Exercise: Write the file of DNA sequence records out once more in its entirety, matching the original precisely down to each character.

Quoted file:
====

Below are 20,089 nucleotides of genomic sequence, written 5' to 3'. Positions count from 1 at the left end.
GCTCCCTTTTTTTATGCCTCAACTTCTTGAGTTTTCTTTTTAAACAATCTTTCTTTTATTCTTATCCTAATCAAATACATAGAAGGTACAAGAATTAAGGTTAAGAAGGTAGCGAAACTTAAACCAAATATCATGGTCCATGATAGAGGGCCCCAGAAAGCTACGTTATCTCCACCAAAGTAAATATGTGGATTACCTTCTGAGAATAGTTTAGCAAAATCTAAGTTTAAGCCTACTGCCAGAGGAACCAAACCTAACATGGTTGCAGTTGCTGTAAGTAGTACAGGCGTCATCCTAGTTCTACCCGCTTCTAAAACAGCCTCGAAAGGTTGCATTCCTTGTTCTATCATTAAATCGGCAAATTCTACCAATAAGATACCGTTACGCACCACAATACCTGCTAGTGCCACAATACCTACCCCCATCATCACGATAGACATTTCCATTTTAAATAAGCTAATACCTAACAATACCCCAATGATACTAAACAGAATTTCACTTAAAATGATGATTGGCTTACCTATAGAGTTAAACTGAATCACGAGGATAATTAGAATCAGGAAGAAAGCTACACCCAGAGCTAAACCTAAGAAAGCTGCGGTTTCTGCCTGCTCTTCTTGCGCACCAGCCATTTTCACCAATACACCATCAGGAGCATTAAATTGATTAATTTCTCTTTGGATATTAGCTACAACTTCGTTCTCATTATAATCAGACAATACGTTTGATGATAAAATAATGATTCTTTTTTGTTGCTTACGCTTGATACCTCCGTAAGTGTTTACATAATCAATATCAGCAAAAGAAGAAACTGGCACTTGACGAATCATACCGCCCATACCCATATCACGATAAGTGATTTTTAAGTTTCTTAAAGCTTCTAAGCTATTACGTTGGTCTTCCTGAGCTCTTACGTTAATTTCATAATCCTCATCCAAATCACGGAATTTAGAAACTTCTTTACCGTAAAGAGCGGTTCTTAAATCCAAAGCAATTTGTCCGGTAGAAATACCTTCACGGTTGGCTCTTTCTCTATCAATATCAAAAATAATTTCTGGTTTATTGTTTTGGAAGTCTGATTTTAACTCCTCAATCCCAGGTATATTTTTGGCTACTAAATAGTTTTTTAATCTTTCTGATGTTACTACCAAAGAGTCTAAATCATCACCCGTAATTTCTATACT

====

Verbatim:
Below are 20,089 nucleotides of genomic sequence, written 5' to 3'. Positions count from 1 at the left end.
GCTCCCTTTTTTTATGCCTCAACTTCTTGAGTTTTCTTTTTAAACAATCTTTCTTTTATTCTTATCCTAATCAAATACATAGAAGGTACAAGAATTAAGGTTAAGAAGGTAGCGAAACTTAAACCAAATATCATGGTCCATGATAGAGGGCCCCAGAAAGCTACGTTATCTCCACCAAAGTAAATATGTGGATTACCTTCTGAGAATAGTTTAGCAAAATCTAAGTTTAAGCCTACTGCCAGAGGAACCAAACCTAACATGGTTGCAGTTGCTGTAAGTAGTACAGGCGTCATCCTAGTTCTACCCGCTTCTAAAACAGCCTCGAAAGGTTGCATTCCTTGTTCTATCATTAAATCGGCAAATTCTACCAATAAGATACCGTTACGCACCACAATACCTGCTAGTGCCACAATACCTACCCCCATCATCACGATAGACATTTCCATTTTAAATAAGCTAATACCTAACAATACCCCAATGATACTAAACAGAATTTCACTTAAAATGATGATTGGCTTACCTATAGAGTTAAACTGAATCACGAGGATAATTAGAATCAGGAAGAAAGCTACACCCAGAGCTAAACCTAAGAAAGCTGCGGTTTCTGCCTGCTCTTCTTGCGCACCAGCCATTTTCACCAATACACCATCAGGAGCATTAAATTGATTAATTTCTCTTTGGATATTAGCTACAACTTCGTTCTCATTATAATCAGACAATACGTTTGATGATAAAATAATGATTCTTTTTTGTTGCTTACGCTTGATACCTCCGTAAGTGTTTACATAATCAATATCAGCAAAAGAAGAAACTGGCACTTGACGAATCATACCGCCCATACCCATATCACGATAAGTGATTTTTAAGTTTCTTAAAGCTTCTAAGCTATTACGTTGGTCTTCCTGAGCTCTTACGTTAATTTCATAATCCTCATCCAAATCACGGAATTTAGAAACTTCTTTACCGTAAAGAGCGGTTCTTAAATCCAAAGCAATTTGTCCGGTAGAAATACCTTCACGGTTGGCTCTTTCTCTATCAATATCAAAAATAATTTCTGGTTTATTGTTTTGGAAGTCTGATTTTAACTCCTCAATCCCAGGTATATTTTTGGCTACTAAATAGTTTTTTAATCTTTCTGATGTTACTACCAAAGAGTCTAAATCATCACCCGTAATTTCTATACT